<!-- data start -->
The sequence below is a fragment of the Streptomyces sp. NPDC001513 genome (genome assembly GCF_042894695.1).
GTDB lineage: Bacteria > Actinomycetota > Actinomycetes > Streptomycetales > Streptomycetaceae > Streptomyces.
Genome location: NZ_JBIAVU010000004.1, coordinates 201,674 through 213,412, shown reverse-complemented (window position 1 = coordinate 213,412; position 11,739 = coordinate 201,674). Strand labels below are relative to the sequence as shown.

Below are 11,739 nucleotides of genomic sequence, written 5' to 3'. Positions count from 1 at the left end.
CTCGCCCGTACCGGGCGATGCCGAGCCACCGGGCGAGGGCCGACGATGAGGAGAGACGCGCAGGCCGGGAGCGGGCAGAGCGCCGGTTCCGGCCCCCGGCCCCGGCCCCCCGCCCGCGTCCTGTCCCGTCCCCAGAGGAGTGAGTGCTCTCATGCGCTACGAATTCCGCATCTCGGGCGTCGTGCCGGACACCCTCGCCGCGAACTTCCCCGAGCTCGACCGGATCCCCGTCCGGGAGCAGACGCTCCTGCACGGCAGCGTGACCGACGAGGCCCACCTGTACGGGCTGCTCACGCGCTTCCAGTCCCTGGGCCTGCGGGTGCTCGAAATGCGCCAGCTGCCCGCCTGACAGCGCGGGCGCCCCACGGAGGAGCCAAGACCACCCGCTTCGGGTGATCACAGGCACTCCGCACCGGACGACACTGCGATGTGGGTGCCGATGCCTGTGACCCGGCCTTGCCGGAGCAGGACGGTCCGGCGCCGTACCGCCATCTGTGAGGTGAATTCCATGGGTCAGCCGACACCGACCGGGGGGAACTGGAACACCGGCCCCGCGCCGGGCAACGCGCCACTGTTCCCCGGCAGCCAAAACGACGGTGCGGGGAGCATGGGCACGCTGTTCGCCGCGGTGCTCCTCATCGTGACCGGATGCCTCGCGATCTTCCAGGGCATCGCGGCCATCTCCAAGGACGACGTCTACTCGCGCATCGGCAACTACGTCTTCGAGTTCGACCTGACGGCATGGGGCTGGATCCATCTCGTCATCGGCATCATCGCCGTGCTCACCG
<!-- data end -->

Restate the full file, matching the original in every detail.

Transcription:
The sequence below is a fragment of the Streptomyces sp. NPDC001513 genome (genome assembly GCF_042894695.1).
GTDB lineage: Bacteria > Actinomycetota > Actinomycetes > Streptomycetales > Streptomycetaceae > Streptomyces.
Genome location: NZ_JBIAVU010000004.1, coordinates 201,674 through 213,412, shown reverse-complemented (window position 1 = coordinate 213,412; position 11,739 = coordinate 201,674). Strand labels below are relative to the sequence as shown.

Below are 11,739 nucleotides of genomic sequence, written 5' to 3'. Positions count from 1 at the left end.
CTCGCCCGTACCGGGCGATGCCGAGCCACCGGGCGAGGGCCGACGATGAGGAGAGACGCGCAGGCCGGGAGCGGGCAGAGCGCCGGTTCCGGCCCCCGGCCCCGGCCCCCCGCCCGCGTCCTGTCCCGTCCCCAGAGGAGTGAGTGCTCTCATGCGCTACGAATTCCGCATCTCGGGCGTCGTGCCGGACACCCTCGCCGCGAACTTCCCCGAGCTCGACCGGATCCCCGTCCGGGAGCAGACGCTCCTGCACGGCAGCGTGACCGACGAGGCCCACCTGTACGGGCTGCTCACGCGCTTCCAGTCCCTGGGCCTGCGGGTGCTCGAAATGCGCCAGCTGCCCGCCTGACAGCGCGGGCGCCCCACGGAGGAGCCAAGACCACCCGCTTCGGGTGATCACAGGCACTCCGCACCGGACGACACTGCGATGTGGGTGCCGATGCCTGTGACCCGGCCTTGCCGGAGCAGGACGGTCCGGCGCCGTACCGCCATCTGTGAGGTGAATTCCATGGGTCAGCCGACACCGACCGGGGGGAACTGGAACACCGGCCCCGCGCCGGGCAACGCGCCACTGTTCCCCGGCAGCCAAAACGACGGTGCGGGGAGCATGGGCACGCTGTTCGCCGCGGTGCTCCTCATCGTGACCGGATGCCTCGCGATCTTCCAGGGCATCGCGGCCATCTCCAAGGACGACGTCTACTCGCGCATCGGCAACTACGTCTTCGAGTTCGACCTGACGGCATGGGGCTGGATCCATCTCGTCATCGGCATCATCGCCGTGCTCACCG